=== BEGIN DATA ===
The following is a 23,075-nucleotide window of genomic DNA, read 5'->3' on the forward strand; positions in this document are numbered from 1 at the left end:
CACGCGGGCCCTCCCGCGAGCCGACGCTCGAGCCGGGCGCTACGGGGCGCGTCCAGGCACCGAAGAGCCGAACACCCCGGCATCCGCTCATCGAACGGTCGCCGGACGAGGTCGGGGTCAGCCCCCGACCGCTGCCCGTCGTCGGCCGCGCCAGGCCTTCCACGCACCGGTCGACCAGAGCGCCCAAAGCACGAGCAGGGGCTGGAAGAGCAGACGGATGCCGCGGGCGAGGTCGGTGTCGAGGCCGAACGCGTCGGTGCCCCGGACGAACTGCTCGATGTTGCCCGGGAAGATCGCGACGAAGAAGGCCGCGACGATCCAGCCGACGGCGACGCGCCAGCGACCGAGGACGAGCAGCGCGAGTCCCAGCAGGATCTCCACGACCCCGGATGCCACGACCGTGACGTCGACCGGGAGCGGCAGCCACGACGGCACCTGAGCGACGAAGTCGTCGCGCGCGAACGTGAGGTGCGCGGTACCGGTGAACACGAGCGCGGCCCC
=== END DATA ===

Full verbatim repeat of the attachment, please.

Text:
The following is a 23,075-nucleotide window of genomic DNA, read 5'->3' on the forward strand; positions in this document are numbered from 1 at the left end:
CACGCGGGCCCTCCCGCGAGCCGACGCTCGAGCCGGGCGCTACGGGGCGCGTCCAGGCACCGAAGAGCCGAACACCCCGGCATCCGCTCATCGAACGGTCGCCGGACGAGGTCGGGGTCAGCCCCCGACCGCTGCCCGTCGTCGGCCGCGCCAGGCCTTCCACGCACCGGTCGACCAGAGCGCCCAAAGCACGAGCAGGGGCTGGAAGAGCAGACGGATGCCGCGGGCGAGGTCGGTGTCGAGGCCGAACGCGTCGGTGCCCCGGACGAACTGCTCGATGTTGCCCGGGAAGATCGCGACGAAGAAGGCCGCGACGATCCAGCCGACGGCGACGCGCCAGCGACCGAGGACGAGCAGCGCGAGTCCCAGCAGGATCTCCACGACCCCGGATGCCACGACCGTGACGTCGACCGGGAGCGGCAGCCACGACGGCACCTGAGCGACGAAGTCGTCGCGCGCGAACGTGAGGTGCGCGGTACCGGTGAACACGAGCGCGGCCCC